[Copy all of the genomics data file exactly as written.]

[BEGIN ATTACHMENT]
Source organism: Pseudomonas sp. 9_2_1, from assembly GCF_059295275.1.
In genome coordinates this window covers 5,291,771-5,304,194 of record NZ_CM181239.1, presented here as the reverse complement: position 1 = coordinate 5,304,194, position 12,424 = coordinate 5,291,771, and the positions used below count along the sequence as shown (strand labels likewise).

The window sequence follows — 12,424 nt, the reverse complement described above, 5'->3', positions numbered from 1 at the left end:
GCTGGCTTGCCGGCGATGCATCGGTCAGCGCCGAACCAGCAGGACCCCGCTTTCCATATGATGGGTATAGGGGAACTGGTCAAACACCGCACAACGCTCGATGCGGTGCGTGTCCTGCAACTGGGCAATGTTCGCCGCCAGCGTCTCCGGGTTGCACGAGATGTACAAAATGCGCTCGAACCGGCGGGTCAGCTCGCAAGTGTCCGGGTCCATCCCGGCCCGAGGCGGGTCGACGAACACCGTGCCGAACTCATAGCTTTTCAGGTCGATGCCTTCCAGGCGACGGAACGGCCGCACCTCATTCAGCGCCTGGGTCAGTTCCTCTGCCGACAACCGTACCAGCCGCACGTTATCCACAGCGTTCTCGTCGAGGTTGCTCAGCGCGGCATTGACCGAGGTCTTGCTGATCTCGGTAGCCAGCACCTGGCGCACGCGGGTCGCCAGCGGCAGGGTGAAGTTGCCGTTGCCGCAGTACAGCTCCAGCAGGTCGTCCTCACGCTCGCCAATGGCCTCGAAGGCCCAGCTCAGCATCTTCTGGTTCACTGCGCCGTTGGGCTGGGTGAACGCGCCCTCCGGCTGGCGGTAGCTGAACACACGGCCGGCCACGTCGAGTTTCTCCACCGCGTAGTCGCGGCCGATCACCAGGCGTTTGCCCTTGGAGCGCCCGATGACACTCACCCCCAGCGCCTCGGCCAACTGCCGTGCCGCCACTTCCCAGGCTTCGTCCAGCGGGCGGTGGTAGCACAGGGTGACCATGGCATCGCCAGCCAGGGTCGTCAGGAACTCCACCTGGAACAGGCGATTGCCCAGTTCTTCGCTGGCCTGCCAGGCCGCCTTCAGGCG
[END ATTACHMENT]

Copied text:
Source organism: Pseudomonas sp. 9_2_1, from assembly GCF_059295275.1.
In genome coordinates this window covers 5,291,771-5,304,194 of record NZ_CM181239.1, presented here as the reverse complement: position 1 = coordinate 5,304,194, position 12,424 = coordinate 5,291,771, and the positions used below count along the sequence as shown (strand labels likewise).

The window sequence follows — 12,424 nt, the reverse complement described above, 5'->3', positions numbered from 1 at the left end:
GCTGGCTTGCCGGCGATGCATCGGTCAGCGCCGAACCAGCAGGACCCCGCTTTCCATATGATGGGTATAGGGGAACTGGTCAAACACCGCACAACGCTCGATGCGGTGCGTGTCCTGCAACTGGGCAATGTTCGCCGCCAGCGTCTCCGGGTTGCACGAGATGTACAAAATGCGCTCGAACCGGCGGGTCAGCTCGCAAGTGTCCGGGTCCATCCCGGCCCGAGGCGGGTCGACGAACACCGTGCCGAACTCATAGCTTTTCAGGTCGATGCCTTCCAGGCGACGGAACGGCCGCACCTCATTCAGCGCCTGGGTCAGTTCCTCTGCCGACAACCGTACCAGCCGCACGTTATCCACAGCGTTCTCGTCGAGGTTGCTCAGCGCGGCATTGACCGAGGTCTTGCTGATCTCGGTAGCCAGCACCTGGCGCACGCGGGTCGCCAGCGGCAGGGTGAAGTTGCCGTTGCCGCAGTACAGCTCCAGCAGGTCGTCCTCACGCTCGCCAATGGCCTCGAAGGCCCAGCTCAGCATCTTCTGGTTCACTGCGCCGTTGGGCTGGGTGAACGCGCCCTCCGGCTGGCGGTAGCTGAACACACGGCCGGCCACGTCGAGTTTCTCCACCGCGTAGTCGCGGCCGATCACCAGGCGTTTGCCCTTGGAGCGCCCGATGACACTCACCCCCAGCGCCTCGGCCAACTGCCGTGCCGCCACTTCCCAGGCTTCGTCCAGCGGGCGGTGGTAGCACAGGGTGACCATGGCATCGCCAGCCAGGGTCGTCAGGAACTCCACCTGGAACAGGCGATTGCCCAGTTCTTCGCTGGCCTGCCAGGCCGCCTTCAGGCG